• early life and education
  • radio research
  • plant research
  • study of metal fatigue and cell response
  • science fiction
  • legacy
  • honours
  • publications
  • notes
  • references
  • further reading
  • external links

Acharya, Sir

Jagadish Chandra Bose

Jagadish Chandra Bose 1926.jpg
Bose lecturing on the "nervous system" of plants at the Sorbonne in Paris in 1926
Born(1858-11-30)30 November 1858
Died23 November 1937(1937-11-23) (aged 78)
Giridih, Bengal Presidency, British India (now Giridih, Jharkhand, India)
Alma materSt. Xavier's College, Calcutta (B.A.)
Christ's College, Cambridge (B.A.)
University College London (B.Sc., D.Sc.)
Known forMillimetre waves
Radio
Crescograph
Contributions to plant biology
Crystal radio
Crystal detector
Spouse(s)Abala Bose
AwardsCompanion of the Order of the Indian Empire (CIE) (1903)
Companion of the Order of the Star of India (CSI) (1911)
Knight Bachelor (1917)
Scientific career
FieldsPhysics, biophysics, biology, botany, archaeology, Bengali literature, Bengali science fiction
InstitutionsUniversity of Calcutta
University of Cambridge
University of London
Academic advisorsJohn Strutt (Rayleigh)
Notable studentsSatyendra Nath Bose
Meghnad Saha
Prasanta Chandra Mahalanobis
Sisir Kumar Mitra
Debendra Mohan Bose
Signature
Jagadish-Chandra-Bose-sign.svg

Sir Jagadish Chandra Bose[1] CSI CIE FRS[2][3][4] (s/;[5], IPA: [dʒɔɡodiʃ tʃɔndro bosu]; 30 November 1858 – 23 November 1937[6]), also spelled Jagdish and Jagadis,[7] was a polymath, physicist, biologist, biophysicist, botanist and archaeologist, and an early writer of science fiction in British India.[8] He pioneered the investigation of radio and microwave optics, made significant contributions to plant science, and laid the foundations of experimental science in the Indian subcontinent.[9] IEEE named him one of the fathers of radio science.[10] Bose is considered the father of Bengali science fiction, and also invented the crescograph, a device for measuring the growth of plants. A crater on the moon has been named in his honour.[11]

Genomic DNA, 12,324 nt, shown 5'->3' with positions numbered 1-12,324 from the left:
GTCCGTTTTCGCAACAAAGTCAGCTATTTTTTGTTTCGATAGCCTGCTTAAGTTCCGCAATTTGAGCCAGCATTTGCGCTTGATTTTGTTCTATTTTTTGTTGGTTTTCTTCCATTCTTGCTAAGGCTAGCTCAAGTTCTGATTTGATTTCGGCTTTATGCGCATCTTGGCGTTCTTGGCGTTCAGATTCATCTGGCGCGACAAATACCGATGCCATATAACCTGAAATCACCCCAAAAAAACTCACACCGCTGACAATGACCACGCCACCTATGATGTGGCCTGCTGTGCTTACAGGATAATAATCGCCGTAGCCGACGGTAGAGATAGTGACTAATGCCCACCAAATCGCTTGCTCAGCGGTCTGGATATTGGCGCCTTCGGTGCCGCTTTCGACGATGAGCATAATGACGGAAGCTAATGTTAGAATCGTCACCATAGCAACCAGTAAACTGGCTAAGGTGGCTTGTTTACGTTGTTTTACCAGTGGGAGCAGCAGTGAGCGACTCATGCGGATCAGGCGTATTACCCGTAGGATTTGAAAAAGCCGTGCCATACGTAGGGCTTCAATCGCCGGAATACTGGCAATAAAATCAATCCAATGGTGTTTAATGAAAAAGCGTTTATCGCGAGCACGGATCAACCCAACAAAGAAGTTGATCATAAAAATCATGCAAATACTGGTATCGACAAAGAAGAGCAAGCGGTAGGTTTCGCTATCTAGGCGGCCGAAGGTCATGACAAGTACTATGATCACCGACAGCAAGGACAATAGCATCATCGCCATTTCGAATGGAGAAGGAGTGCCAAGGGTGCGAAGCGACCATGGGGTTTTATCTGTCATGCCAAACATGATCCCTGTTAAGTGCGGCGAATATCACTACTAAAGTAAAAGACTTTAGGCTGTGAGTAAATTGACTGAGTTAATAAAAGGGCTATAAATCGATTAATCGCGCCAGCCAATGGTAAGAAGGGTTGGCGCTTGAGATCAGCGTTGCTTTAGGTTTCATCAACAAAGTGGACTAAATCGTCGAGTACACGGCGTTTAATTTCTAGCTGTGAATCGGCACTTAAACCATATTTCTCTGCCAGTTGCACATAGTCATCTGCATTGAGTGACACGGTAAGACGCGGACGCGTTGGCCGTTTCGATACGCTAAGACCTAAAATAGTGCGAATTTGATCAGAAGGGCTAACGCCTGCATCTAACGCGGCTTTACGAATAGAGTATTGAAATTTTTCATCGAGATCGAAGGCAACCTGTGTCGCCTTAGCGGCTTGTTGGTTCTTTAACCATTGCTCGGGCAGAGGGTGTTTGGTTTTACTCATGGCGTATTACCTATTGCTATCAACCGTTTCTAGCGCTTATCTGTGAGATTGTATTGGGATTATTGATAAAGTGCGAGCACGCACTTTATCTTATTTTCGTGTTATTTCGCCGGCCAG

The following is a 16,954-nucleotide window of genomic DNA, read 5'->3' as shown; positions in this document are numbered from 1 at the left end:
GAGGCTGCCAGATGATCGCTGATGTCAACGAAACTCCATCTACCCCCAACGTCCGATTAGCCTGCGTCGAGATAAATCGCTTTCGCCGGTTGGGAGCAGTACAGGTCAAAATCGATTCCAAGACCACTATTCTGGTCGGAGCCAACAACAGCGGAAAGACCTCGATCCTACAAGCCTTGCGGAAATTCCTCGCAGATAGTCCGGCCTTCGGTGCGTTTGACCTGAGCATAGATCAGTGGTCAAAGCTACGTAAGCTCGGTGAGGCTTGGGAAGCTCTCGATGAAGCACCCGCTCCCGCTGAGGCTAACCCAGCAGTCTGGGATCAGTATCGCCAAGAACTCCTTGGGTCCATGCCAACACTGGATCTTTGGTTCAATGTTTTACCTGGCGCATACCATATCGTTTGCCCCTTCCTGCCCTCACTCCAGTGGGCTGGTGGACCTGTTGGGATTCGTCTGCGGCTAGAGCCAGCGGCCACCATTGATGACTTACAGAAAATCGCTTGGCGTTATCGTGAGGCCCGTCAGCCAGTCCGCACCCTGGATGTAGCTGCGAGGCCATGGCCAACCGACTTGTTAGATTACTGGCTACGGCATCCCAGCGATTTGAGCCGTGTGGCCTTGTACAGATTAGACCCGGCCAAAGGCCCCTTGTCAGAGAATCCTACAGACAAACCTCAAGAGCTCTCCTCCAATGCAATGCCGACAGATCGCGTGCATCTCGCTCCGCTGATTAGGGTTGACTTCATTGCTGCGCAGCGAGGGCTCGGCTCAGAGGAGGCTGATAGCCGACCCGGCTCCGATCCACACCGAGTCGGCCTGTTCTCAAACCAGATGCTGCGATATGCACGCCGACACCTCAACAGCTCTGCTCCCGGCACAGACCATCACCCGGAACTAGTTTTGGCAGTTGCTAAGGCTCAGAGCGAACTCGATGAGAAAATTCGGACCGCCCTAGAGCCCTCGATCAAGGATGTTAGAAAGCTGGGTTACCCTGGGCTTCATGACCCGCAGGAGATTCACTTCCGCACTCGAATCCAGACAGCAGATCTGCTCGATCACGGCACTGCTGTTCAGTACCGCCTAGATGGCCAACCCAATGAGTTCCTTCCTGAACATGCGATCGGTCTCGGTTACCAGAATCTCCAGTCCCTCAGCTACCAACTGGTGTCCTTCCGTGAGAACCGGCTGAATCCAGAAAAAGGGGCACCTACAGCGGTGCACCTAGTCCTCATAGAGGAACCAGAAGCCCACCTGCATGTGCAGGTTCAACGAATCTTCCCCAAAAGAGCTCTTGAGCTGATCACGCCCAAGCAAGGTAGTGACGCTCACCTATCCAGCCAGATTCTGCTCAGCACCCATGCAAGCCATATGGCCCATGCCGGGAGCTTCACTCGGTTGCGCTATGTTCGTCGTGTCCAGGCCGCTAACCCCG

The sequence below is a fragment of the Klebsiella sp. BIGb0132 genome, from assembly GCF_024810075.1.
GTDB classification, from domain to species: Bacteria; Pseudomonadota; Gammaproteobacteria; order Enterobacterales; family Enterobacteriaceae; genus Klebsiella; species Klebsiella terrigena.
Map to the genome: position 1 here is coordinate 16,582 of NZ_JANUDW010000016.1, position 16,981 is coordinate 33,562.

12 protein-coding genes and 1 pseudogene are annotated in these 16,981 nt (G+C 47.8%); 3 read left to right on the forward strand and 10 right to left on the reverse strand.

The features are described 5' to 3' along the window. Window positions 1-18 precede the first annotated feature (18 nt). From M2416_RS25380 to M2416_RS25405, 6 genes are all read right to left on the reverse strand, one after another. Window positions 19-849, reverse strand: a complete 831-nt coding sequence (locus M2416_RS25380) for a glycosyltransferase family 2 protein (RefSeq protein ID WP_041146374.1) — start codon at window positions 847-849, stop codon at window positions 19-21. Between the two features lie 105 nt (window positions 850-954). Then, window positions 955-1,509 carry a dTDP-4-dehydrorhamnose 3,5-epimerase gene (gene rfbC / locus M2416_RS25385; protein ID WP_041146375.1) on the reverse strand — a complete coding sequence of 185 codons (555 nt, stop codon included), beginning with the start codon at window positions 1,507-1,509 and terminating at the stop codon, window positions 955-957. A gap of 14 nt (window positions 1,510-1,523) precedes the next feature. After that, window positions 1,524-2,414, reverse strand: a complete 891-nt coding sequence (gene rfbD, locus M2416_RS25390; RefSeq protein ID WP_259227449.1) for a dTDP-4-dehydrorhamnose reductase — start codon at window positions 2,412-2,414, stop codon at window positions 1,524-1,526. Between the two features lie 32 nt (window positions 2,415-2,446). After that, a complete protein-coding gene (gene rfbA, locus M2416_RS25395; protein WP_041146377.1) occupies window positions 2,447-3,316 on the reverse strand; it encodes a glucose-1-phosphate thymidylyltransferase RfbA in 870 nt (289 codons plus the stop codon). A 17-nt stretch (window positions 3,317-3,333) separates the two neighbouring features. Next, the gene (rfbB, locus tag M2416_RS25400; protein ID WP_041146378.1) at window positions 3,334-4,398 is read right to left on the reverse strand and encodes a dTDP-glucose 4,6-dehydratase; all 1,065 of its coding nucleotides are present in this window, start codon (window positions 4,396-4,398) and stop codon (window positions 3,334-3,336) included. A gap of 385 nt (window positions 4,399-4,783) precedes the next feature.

Born in Mymensingh, Bengal Presidency (present-day Bangladesh), during British governance of India,[6] Bose graduated from St. Xavier's College, Calcutta. He went to the University of London, England to study medicine, but could not pursue studies in medicine because of health problems. Instead, he conducted his research with the Nobel Laureate Lord Rayleigh at Cambridge and returned to India. He joined the Presidency College of the University of Calcutta as a professor of physics. There, despite racial discrimination and a lack of funding and equipment, Bose carried on his scientific research. He made remarkable progress in his research of remote wireless signalling and was the first to use semiconductor junctions to detect radio signals. However, instead of trying to gain commercial benefit from this invention, Bose made his inventions public in order to allow others to further develop his research.

Bose subsequently made a number of pioneering discoveries in plant physiology. He used his own invention, the crescograph, to measure plant response to various stimuli, and thereby scientifically proved parallelism between animal and plant tissues. Although Bose filed for a patent for one of his inventions because of peer pressure, his objection to any form of patenting was well known. To facilitate his research, he constructed automatic recorders capable of registering extremely slight movements; these instruments produced some striking results, such as quivering of injured plants, which Bose interpreted as a power of feeling in plants. His books include Response in the Living and Non-Living (1902) and The Nervous Mechanism of Plants (1926).

In 2004, Bose was ranked number 7 in BBC's poll of the Greatest Bengali of all time.[12][13][14]